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Why Oliver Stone Let Loose on the 'Breaking Bad' Finale: "The Most Ridiculous 15 Minutes... It Would Be Laughed Off the Screen"

Television
by Anne Thompson and Beth Hanna
October 9, 2013 1:42 PM
6 Comments
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Oliver Stone

While the much discussed "Breaking Bad" finale had plenty of supporters, director Oliver Stone was not one of them. He told Forbes that he "happened to tune in and saw the most ridiculous 15 minutes of a movie -- it would be laughed off the screen."

While Stone isn't exactly in the best position to criticize screen violence ("Natural Born Killers," anyone?), he stressed that when the bloody stuff is shown, it should be shown "with authenticity." He took issue with Walter White's machine gun maneuvers: “Nobody could park his car right then and there and could have a machine gun that could go off perfectly and kill all of the bad guys! It would be a joke.”

He admits to not following the series closely, so that could be part of his disgruntlement -- seeing those "laughable" 15 minutes out of context. How could anyone come upon the finale after not seeing the rest of the series and know what the hell was going on? But more than that, this may be a case of a director seeing something in his wheelhouse and feeling threatened. In a way, Stone represents a film industry that is watching the cultural conversation move to another medium. 

Check out our roundup of critical reactions to the finale here. Meanwhile, Bryan Cranston is set to play Blacklisted screenwriter Dalton Trumbo on the big screen. Aaron Paul is in Ridley Scott's "Exodus." And a Colombian remake of "Breaking Bad," titled "Metastasis," is soon to debut (trailer here).

6 Comments

  • Vincent Lesh | October 9, 2013 11:25 PMReply

    Savages (2012)?
    - ...when the bloody stuff is shown, it should be shown "with authenticity."
    - "the most ridiculous 15 minutes of a movie -- it would be laughed off the screen."
    - "It would be a joke."

  • Steven Flores | October 9, 2013 8:04 PMReply

    Like Oliver Stone's opinion matter these days. Especially from someone who hasn't made a decent film in nearly 15 years yet has become so lost in his own political bullshit and to try and keep up with whatever young filmmaker is out right now only to lose touch with what made him good.

  • Jim Emerson | October 9, 2013 6:04 PMReply

    I gave up on Oliver Stone after he turned NATURAL BORN KILLERS into the very movie Quentin Tarantino's script was parodying. Stone wants to have it every way: violence is serious, not funny, but violence is absurdly funny; violence should not be treated lightly, but it's OK to treat it "playfully" (like the shot through the hand in NBK). If he'd seen "Breaking Bad" he'd know that the series was always ironic and absurd -- and utterly cartoonish and implausible. That's its sensibility: Looney Tunes (or Tom & Jerry), not docudrama. (That train robbery? The thing with the magnets? The whole crazy premise? Planting the camera in/on every available prop -- trunks, vats, shovels, Roombas -- and shooting through fake glass bottoms of bathtubs and buckets and trays of blue crystal meth?) Go back and look at all the contradictory arguments he made to defend/explain what he did to NBK. He's a pathetic figure.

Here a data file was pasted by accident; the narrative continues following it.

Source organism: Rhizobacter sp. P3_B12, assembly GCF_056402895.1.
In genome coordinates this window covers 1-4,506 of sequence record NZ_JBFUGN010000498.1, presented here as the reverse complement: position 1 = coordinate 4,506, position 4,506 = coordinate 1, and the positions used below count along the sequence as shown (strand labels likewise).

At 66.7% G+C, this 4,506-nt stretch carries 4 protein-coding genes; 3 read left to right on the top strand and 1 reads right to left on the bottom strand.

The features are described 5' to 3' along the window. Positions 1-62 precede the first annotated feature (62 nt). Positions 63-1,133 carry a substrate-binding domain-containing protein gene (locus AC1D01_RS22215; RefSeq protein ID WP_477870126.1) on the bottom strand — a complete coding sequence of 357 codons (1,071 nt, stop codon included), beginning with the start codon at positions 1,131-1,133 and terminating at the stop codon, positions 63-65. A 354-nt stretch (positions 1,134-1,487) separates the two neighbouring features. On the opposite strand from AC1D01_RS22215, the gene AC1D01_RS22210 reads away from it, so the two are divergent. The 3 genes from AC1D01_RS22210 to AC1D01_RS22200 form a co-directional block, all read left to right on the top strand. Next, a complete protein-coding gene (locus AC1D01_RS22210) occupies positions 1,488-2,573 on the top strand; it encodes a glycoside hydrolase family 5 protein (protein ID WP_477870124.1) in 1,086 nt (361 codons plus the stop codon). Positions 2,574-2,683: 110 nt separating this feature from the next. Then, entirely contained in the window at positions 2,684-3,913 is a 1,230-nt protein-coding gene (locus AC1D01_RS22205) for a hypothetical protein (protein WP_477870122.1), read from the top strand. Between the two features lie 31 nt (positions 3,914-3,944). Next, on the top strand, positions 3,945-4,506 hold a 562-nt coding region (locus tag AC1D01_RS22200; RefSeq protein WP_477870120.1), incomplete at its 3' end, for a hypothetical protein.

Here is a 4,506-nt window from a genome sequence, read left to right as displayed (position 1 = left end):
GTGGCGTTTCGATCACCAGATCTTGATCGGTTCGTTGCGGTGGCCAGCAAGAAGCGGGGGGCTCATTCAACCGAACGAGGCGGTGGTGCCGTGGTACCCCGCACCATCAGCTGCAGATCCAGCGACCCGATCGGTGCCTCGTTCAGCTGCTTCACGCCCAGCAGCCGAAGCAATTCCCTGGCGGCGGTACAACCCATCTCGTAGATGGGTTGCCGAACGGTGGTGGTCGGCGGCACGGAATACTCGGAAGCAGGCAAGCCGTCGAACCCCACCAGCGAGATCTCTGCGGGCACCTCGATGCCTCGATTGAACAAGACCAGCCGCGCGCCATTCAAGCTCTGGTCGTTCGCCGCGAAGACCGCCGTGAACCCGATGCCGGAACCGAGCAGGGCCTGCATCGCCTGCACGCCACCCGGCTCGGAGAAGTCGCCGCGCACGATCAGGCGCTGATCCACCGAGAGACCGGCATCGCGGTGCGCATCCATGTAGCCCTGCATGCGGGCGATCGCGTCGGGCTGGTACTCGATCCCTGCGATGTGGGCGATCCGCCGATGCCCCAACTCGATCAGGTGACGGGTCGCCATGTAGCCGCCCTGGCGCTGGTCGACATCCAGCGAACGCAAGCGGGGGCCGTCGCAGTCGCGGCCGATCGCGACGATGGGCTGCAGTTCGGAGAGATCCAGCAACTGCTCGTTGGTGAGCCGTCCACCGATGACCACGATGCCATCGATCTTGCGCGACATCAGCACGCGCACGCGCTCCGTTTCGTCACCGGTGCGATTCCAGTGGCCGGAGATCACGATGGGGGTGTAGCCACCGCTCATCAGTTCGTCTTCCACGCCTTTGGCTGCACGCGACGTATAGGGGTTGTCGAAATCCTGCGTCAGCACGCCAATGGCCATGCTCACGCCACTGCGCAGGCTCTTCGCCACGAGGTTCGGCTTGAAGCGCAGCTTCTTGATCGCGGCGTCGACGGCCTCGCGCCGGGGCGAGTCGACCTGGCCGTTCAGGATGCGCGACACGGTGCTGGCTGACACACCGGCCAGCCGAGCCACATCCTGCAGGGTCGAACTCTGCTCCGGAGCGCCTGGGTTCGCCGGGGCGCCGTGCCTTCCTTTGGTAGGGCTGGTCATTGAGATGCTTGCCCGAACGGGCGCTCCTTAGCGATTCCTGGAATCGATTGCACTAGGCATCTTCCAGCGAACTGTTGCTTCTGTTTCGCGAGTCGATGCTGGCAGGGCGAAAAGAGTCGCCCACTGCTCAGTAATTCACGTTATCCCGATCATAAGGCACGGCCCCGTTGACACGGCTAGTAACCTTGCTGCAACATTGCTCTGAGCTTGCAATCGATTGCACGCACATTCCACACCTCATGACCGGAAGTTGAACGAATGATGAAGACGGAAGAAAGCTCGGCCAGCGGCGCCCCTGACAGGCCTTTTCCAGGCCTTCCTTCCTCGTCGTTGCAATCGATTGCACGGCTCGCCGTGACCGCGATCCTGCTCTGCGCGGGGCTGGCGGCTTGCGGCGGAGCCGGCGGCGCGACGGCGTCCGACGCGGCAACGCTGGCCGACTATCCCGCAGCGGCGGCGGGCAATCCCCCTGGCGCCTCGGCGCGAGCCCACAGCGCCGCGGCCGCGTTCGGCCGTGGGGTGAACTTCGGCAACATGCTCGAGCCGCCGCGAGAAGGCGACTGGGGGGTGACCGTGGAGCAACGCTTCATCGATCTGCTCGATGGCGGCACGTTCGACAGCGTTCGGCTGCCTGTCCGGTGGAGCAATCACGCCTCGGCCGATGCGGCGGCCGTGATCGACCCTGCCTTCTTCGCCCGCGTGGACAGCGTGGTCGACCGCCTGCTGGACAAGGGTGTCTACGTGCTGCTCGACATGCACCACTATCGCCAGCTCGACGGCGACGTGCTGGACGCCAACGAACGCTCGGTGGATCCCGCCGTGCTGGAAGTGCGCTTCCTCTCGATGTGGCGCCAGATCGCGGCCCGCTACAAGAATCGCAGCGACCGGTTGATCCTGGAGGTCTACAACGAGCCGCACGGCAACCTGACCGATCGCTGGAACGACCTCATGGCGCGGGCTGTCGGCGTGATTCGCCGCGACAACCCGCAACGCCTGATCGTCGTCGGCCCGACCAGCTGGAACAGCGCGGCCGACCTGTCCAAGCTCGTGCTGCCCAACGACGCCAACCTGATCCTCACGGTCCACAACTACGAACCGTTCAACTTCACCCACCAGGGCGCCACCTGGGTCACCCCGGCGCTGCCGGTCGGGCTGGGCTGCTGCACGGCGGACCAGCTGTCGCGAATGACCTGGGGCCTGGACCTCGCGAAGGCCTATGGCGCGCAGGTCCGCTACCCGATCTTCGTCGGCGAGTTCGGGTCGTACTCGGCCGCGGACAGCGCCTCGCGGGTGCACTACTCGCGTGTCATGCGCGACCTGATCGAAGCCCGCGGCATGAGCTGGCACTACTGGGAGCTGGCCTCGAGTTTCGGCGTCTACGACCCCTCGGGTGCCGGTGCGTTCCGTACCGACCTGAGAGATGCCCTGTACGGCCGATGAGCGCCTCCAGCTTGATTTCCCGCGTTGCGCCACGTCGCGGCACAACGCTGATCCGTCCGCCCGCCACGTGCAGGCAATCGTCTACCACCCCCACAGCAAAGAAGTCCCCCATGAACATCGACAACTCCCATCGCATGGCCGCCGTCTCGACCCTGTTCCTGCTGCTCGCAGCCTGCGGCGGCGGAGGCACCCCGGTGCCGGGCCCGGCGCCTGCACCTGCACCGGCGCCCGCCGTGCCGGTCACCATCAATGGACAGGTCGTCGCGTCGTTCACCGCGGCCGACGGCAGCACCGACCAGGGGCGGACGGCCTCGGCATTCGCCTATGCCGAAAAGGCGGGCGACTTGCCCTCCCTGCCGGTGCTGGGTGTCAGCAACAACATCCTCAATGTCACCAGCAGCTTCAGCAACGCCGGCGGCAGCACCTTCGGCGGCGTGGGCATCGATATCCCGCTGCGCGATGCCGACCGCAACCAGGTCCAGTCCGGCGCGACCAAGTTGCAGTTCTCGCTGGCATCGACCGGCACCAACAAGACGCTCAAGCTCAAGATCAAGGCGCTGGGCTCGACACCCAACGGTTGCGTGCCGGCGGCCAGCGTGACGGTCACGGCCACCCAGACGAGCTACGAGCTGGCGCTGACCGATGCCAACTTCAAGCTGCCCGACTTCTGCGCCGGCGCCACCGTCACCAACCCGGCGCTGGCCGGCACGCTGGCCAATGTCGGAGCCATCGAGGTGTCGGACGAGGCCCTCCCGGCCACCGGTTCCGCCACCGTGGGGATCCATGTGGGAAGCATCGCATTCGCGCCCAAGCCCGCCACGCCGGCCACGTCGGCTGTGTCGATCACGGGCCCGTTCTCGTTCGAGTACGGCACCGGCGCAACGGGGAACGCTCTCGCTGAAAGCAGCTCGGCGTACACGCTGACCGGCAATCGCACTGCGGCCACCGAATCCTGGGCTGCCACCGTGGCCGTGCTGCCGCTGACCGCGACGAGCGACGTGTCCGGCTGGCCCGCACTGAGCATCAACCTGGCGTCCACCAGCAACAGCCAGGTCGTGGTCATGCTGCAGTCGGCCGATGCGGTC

• Michelle | October 9, 2013 5:20 PMReply

    What a hypocrite. Who actually gives a crap about OS? I mean, really. Stone is totally nutty nowadays and I could forgive his willful insanity if he were actually a good filmmaker, but he's not. He hasn't made a good film in... hell, I don't think he's ever even made a decent film in his entire career, that's the real JOKE. Btw, this is coming from a liberal, so don't even bother trying to attack me for not bowing to the feet of this has-been "liberal filmmaker," as many people like to describe him. He's attacking a show that I and many, MANY other people happen to have a lot of love for. I hope he can TAKE IT as well as he gives it. He should keep his mouth shut for a while and focus on the quality of his own work before criticizing the work of others. My (brutally honest) opinions are my own and they're not politically motivated.

  • aliranvoiran | October 9, 2013 2:07 PMReply

    He's watching a TV show being hailed as the second coming of Christ and probably feels like everyone's starting to lose the distinction between good artful storytelling and good pulp. Stone's generation fought against TV because it began to make dosh out of what film had attempted to set a standard for and the masses were eating it up. Breaking Bad will be remembered like MASH the show just as another distraction will come along to sweep up it's supposed brilliance. Also, Natural Born Killers showed violence the way it did on purpose. It was about violence.

  • James Berclaz-lewis | October 9, 2013 5:44 PM

    It would be surprising if it weren't deliberate, that being said I would side with Michael Haneke on this matter when he claims: 'In my view, Oliver Stone's film, and I use it only as example, is the attempt to use a fascist aesthetic to achieve an anti-fascist goal, and this doesn't work. What is accomplished is something the opposite, since what is produced is something like a cult film where the montage style complements the violence represented and presents it largely in a positive light. It might be argued that Natural Born Killers makes the violent image alluring while allowing no space for the viewer.'

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